Emerson and Eustis Estate
Donations in subsequent decades have increased Historic New England’s holdings relating to W. Ralph Emerson. In addition to architectural drawings and photographs, the collection now includes postcards depicting Emerson buildings, a pencil rendering, and an Emerson pastel. The largest and most conspicuous collection object related to Emerson is the Eustis Estate, in Milton, Massachusetts. Built between 1877 and 1879, the house – called Stonehouse – was built for William E.C. Eustis and his wife Edith Hemenway Eustis soon after their wedding.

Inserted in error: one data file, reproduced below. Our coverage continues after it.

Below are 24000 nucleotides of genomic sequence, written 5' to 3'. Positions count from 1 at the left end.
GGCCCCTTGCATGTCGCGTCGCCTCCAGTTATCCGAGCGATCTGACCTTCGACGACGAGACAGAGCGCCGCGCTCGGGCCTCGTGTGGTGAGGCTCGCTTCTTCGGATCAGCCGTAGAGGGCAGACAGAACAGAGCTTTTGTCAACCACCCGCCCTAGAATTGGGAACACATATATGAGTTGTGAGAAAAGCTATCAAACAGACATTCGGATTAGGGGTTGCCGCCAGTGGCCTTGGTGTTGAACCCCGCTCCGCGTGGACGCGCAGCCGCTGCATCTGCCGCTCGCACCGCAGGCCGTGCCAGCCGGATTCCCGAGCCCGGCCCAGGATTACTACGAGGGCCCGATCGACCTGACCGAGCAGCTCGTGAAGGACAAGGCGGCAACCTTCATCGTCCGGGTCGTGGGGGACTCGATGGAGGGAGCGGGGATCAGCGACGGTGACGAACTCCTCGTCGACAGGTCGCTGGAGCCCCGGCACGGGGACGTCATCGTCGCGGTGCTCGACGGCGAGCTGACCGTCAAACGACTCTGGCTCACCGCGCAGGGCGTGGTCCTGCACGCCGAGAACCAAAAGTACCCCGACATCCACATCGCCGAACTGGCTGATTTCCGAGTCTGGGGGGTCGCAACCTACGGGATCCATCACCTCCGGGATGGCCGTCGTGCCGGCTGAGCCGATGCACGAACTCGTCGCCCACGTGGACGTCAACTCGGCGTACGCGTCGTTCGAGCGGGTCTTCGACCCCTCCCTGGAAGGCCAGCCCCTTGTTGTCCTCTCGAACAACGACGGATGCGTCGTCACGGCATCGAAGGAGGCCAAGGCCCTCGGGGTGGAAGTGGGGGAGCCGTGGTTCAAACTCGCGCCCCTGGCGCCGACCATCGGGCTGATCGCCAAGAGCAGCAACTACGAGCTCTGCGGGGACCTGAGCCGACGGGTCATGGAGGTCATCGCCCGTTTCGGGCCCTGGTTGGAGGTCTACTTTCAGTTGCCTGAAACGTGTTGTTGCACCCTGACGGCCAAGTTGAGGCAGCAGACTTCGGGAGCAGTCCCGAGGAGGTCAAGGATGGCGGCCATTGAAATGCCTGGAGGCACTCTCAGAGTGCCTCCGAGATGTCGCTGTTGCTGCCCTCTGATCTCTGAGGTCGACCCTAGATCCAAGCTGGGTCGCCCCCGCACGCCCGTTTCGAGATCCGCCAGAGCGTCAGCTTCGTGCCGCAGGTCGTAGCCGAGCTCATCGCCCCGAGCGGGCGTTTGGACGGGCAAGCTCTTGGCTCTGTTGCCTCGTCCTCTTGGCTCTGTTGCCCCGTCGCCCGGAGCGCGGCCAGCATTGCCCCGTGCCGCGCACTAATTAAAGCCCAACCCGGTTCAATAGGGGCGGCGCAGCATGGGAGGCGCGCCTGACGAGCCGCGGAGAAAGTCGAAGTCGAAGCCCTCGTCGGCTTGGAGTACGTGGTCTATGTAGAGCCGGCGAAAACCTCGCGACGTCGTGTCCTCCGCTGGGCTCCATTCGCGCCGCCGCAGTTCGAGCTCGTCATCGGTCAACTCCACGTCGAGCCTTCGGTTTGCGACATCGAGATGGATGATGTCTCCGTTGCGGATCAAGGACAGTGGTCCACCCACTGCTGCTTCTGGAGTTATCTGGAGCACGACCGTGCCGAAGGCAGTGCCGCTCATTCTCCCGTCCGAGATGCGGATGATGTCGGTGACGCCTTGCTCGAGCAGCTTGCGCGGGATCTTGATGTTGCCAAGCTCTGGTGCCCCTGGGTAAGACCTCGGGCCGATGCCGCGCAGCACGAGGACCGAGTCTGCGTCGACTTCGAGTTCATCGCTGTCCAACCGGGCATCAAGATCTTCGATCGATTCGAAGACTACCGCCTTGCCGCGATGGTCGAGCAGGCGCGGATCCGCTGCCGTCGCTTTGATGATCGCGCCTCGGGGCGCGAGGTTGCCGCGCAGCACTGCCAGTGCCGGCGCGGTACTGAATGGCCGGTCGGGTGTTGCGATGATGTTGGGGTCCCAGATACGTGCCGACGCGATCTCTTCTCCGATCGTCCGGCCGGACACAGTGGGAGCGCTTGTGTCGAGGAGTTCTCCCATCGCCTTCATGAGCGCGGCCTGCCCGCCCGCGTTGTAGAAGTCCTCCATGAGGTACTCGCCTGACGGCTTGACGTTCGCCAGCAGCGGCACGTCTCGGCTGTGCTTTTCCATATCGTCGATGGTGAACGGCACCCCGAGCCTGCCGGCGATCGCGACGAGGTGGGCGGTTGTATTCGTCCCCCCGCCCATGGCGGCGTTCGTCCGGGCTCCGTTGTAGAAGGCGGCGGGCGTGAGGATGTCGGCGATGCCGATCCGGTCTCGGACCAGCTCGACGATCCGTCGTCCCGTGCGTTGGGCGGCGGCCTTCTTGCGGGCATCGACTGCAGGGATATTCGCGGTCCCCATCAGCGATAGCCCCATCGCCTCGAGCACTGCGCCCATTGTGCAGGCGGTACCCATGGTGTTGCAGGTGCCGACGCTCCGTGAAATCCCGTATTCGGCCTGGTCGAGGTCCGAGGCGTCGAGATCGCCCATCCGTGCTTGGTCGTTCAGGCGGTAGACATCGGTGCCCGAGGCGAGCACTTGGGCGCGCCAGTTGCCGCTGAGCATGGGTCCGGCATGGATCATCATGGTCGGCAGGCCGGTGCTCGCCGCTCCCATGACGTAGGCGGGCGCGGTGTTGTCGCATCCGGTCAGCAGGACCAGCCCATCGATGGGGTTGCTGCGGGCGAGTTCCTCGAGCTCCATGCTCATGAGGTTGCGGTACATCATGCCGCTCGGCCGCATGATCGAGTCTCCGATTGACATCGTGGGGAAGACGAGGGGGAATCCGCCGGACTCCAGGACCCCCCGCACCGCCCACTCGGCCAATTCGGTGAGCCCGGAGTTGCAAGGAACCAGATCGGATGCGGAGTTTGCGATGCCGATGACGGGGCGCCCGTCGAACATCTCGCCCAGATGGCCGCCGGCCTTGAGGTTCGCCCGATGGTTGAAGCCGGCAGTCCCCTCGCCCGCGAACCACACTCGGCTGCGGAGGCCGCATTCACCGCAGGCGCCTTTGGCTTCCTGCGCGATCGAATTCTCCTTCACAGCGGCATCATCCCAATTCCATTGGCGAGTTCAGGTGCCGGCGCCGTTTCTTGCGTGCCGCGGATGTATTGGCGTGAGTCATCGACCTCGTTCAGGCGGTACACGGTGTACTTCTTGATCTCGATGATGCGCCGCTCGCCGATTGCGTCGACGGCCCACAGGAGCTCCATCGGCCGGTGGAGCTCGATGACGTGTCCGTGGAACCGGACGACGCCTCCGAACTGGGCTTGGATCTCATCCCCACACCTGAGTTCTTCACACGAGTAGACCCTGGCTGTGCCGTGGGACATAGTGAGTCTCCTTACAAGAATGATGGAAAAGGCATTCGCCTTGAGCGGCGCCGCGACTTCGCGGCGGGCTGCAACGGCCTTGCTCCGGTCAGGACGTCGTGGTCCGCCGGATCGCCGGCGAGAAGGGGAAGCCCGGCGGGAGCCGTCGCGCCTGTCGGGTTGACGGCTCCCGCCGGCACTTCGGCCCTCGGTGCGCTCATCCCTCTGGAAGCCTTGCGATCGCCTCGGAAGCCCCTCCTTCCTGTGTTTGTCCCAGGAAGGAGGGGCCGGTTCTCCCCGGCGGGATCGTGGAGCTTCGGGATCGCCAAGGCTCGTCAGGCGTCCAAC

Planning for Stonehouse likely began in 1877 as the Eustises purchased land off Canton Avenue. Located next to Old Farm, the country house of Edith Eustis’ parents, and immediately south of The Chestnuts, a house built by W.E.C. Eustis’ uncle, it was an area the young couple knew well. Edith and Will were likely familiar with the architect W. Ralph Emerson even before hiring him to design their new house. Emerson had been involved with Mary Hemenway’s efforts to save the Old South Meeting House in Boston and was then finishing alterations and additions to Old Farm.